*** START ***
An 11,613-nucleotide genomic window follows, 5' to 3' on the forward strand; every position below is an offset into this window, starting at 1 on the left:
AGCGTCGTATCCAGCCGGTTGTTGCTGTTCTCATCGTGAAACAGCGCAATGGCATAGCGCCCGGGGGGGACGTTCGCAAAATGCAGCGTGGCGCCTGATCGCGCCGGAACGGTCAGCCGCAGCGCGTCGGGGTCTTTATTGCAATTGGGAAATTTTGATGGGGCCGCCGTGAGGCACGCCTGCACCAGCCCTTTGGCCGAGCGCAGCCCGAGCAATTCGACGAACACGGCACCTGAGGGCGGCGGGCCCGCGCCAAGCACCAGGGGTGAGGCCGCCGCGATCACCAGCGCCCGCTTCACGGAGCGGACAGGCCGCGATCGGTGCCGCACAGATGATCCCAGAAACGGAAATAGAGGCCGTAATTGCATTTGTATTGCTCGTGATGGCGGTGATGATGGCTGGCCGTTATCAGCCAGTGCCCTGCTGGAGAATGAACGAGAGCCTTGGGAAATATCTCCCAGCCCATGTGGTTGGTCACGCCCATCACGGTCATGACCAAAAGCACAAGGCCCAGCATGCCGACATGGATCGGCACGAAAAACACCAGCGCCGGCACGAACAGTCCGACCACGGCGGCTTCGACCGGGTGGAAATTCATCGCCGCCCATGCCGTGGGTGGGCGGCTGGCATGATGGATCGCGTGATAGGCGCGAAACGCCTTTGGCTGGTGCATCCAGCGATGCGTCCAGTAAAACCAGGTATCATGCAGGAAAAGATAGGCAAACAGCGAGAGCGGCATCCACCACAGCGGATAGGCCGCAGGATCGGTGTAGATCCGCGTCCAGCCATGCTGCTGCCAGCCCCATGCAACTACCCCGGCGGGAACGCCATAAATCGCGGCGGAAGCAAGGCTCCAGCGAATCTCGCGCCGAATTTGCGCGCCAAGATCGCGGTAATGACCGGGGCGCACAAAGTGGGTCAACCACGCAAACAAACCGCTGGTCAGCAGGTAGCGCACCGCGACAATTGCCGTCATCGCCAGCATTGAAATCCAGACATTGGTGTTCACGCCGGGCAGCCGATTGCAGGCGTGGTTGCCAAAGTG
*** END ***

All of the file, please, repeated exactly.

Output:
An 11,613-nucleotide genomic window follows, 5' to 3' on the forward strand; every position below is an offset into this window, starting at 1 on the left:
AGCGTCGTATCCAGCCGGTTGTTGCTGTTCTCATCGTGAAACAGCGCAATGGCATAGCGCCCGGGGGGGACGTTCGCAAAATGCAGCGTGGCGCCTGATCGCGCCGGAACGGTCAGCCGCAGCGCGTCGGGGTCTTTATTGCAATTGGGAAATTTTGATGGGGCCGCCGTGAGGCACGCCTGCACCAGCCCTTTGGCCGAGCGCAGCCCGAGCAATTCGACGAACACGGCACCTGAGGGCGGCGGGCCCGCGCCAAGCACCAGGGGTGAGGCCGCCGCGATCACCAGCGCCCGCTTCACGGAGCGGACAGGCCGCGATCGGTGCCGCACAGATGATCCCAGAAACGGAAATAGAGGCCGTAATTGCATTTGTATTGCTCGTGATGGCGGTGATGATGGCTGGCCGTTATCAGCCAGTGCCCTGCTGGAGAATGAACGAGAGCCTTGGGAAATATCTCCCAGCCCATGTGGTTGGTCACGCCCATCACGGTCATGACCAAAAGCACAAGGCCCAGCATGCCGACATGGATCGGCACGAAAAACACCAGCGCCGGCACGAACAGTCCGACCACGGCGGCTTCGACCGGGTGGAAATTCATCGCCGCCCATGCCGTGGGTGGGCGGCTGGCATGATGGATCGCGTGATAGGCGCGAAACGCCTTTGGCTGGTGCATCCAGCGATGCGTCCAGTAAAACCAGGTATCATGCAGGAAAAGATAGGCAAACAGCGAGAGCGGCATCCACCACAGCGGATAGGCCGCAGGATCGGTGTAGATCCGCGTCCAGCCATGCTGCTGCCAGCCCCATGCAACTACCCCGGCGGGAACGCCATAAATCGCGGCGGAAGCAAGGCTCCAGCGAATCTCGCGCCGAATTTGCGCGCCAAGATCGCGGTAATGACCGGGGCGCACAAAGTGGGTCAACCACGCAAACAAACCGCTGGTCAGCAGGTAGCGCACCGCGACAATTGCCGTCATCGCCAGCATTGAAATCCAGACATTGGTGTTCACGCCGGGCAGCCGATTGCAGGCGTGGTTGCCAAAGTG